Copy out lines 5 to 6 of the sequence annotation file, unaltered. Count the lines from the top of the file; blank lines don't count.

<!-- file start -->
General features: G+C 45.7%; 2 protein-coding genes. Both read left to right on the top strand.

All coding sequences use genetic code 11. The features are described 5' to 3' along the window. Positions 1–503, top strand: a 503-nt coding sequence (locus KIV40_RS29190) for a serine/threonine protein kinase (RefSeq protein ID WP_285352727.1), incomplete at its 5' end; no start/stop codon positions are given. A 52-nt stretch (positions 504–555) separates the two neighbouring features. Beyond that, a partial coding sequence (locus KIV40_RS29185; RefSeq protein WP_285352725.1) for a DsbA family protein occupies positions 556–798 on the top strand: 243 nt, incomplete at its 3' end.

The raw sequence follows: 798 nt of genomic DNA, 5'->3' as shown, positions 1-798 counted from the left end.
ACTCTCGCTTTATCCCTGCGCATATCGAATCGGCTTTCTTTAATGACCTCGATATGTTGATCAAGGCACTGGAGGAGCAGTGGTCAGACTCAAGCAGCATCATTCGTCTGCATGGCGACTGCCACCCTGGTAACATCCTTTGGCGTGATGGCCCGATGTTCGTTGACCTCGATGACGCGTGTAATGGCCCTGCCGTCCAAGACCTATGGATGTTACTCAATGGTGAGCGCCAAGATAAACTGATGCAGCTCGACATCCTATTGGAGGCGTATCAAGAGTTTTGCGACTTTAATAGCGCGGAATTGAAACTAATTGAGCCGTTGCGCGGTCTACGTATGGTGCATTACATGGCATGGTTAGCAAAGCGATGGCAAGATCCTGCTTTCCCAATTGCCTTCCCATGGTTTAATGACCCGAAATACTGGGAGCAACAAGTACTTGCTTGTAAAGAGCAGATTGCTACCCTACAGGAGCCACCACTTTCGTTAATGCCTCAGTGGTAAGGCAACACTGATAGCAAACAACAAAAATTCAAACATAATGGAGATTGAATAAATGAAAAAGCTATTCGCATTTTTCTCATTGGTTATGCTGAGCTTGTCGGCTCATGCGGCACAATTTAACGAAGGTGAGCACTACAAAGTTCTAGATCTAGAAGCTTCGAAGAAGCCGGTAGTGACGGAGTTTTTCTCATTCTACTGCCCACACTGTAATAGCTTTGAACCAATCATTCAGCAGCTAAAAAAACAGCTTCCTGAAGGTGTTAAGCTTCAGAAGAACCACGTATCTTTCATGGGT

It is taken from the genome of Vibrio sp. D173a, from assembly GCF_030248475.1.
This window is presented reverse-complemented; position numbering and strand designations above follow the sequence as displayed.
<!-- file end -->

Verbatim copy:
It is taken from the genome of Vibrio sp. D173a, from assembly GCF_030248475.1.
This window is presented reverse-complemented; position numbering and strand designations above follow the sequence as displayed.